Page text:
Shifting Gears

I’ve been writing fiction (or rather, learning how to write fiction) for about 5 years now. It’s an ever changing, always challenging part of life, which I love. And, for me at least, part of that “ever changing” has meant I’ve dabbled in genres from young adult to suspense to contemporary women’s fiction to historical romance. I really thought I’d landed with historical romance for good when God pointed me in that direction almost 3 years ago.

And then He changed the plan.

When I first started writing fiction, I began working on a story about a middle school girl named Paige. I joined an online critique group, learned a lot from those wonderful folks, and entered the Genesis, a contest for unpublished novelists through American Christian Fiction Writers. Much to my surprise (and glee!) my entry was one of the finalists in the young adult category. Now was it really “young adult,” with Paige being in middle school? No, but the Genesis didn’t have a category for younger readers so I went with what they had.

My entry went to the next level of judging, where a published author and an editor from one of the biggest Christian publishers read my measly pages. The author gave me some great suggestions but also heaped on the encouragement. The editor was much more succinct in her comments. So to-the-point that I nearly cried. That I said things about her opinions that I probably shouldn’t have. That I decided I had no business writing for kids.

So, once I recovered from that critique and started writing again a few months later, I ran in the opposite direction. I wrote the beginnings of all sorts of stories for all sorts of genres but never finished any of them. I learned a lot, so I don’t think of all those pages as wasted words. I was finally hunkering down with a story I thought I would see through until the end, and that’s when God let me know He had something different in mind.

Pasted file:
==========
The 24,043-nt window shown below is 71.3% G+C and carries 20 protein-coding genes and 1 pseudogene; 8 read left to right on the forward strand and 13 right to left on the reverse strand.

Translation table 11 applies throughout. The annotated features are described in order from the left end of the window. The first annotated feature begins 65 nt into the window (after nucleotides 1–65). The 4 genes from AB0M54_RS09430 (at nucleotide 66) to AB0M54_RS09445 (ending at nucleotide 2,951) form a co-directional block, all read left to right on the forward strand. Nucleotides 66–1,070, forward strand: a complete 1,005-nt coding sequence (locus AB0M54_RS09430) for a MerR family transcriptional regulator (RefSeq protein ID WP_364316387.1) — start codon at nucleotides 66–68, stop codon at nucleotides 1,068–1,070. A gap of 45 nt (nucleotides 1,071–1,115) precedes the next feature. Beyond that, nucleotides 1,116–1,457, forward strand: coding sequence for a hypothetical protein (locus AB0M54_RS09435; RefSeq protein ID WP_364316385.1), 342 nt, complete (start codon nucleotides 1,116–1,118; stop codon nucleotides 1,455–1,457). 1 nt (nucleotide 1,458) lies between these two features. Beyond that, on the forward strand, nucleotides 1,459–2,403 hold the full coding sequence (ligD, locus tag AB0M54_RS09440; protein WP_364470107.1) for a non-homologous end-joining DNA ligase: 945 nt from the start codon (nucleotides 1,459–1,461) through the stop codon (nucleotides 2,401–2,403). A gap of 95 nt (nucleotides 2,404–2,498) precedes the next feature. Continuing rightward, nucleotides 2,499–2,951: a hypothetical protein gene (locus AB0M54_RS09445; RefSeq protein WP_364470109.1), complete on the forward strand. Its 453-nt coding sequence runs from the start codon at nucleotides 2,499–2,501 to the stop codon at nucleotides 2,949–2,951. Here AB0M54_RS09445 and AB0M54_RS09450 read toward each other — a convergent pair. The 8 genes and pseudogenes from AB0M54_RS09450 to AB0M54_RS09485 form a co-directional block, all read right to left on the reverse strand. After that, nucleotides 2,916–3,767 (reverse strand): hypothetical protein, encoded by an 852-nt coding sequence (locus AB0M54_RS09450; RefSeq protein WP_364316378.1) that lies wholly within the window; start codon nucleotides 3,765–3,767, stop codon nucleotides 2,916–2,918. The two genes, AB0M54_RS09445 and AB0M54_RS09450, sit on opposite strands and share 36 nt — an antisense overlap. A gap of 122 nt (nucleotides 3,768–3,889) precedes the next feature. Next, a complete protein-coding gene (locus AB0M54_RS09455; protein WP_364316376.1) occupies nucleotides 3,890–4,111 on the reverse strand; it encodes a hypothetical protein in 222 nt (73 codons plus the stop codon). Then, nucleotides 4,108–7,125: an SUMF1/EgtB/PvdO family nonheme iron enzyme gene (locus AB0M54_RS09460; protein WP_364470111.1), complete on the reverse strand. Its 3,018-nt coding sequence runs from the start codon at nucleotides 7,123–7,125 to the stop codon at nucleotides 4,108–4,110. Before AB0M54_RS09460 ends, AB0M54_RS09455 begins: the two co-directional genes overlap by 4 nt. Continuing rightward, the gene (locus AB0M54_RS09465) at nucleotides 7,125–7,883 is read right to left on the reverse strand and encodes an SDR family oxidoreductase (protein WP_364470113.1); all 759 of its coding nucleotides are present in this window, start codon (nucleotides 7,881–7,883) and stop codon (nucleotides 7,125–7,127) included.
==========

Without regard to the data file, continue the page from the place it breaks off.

Early this spring, I started feeling nudges toward writing for kids again. The nudges grew and things that made me think about it seemed to be everywhere I turned. I started praying about it and the feeling just got stronger. I got brave and pulled out that very first manuscript to see if what I’d written might be salvageable. I asked God for some very specific things if He wanted me to shift my focus to kids. He gave them to me in ways I wouldn’t have imagined. Now I’m following Him and writing for kids. And, yes, I’m loving it. 🙂

All this is to say — we never know when God is going to steer us in a new direction, no matter how good the path we’re on might look from our point of view. “Many are the plans in the mind of a man, but it is the purpose of the LORD that will stand” (Proverbs 19:21). And I must say, although this plan to write for kids isn’t what I had in mind at the moment, it’s been a lot of fun.

Three things I’ve learned along the way: 1) Sometimes where we start is where God wants us to be in the end. 2) Writing for middle grade kids is more fun than I remembered. 3) When those little nudges and inklings seem to start coming from nowhere, I’m wise to pay attention and pray over them.

What about you? What are some things God has been teaching you lately? Let’s make this a week when we’re open to those nudges and learn whatever He’s trying to teach.

Categories: Monday Musings, Scripture verses, Writing life | Tags: , , , , , , | 2 Comments

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2 thoughts on “Shifting Gears

  1. God morning Leigh
    I am a Christian writer from Chatham Ontario Canada. I found your site when I was doing research on tear bottles. I am starting my third novel tonight at midnight. I will be writing for Na No Wri Mo. I am self published.
    Good luck at the conference. I went to a Christian Writers Conference, about five years ago.
    Ethel

    • Thanks for stopping by, Ethel — I’m glad you found me! I thought the info on tear bottles was very interesting. Mine is still on the shelf above my computer and is a reminder of a wonderful day.

      I hope NaNo is going well for you!

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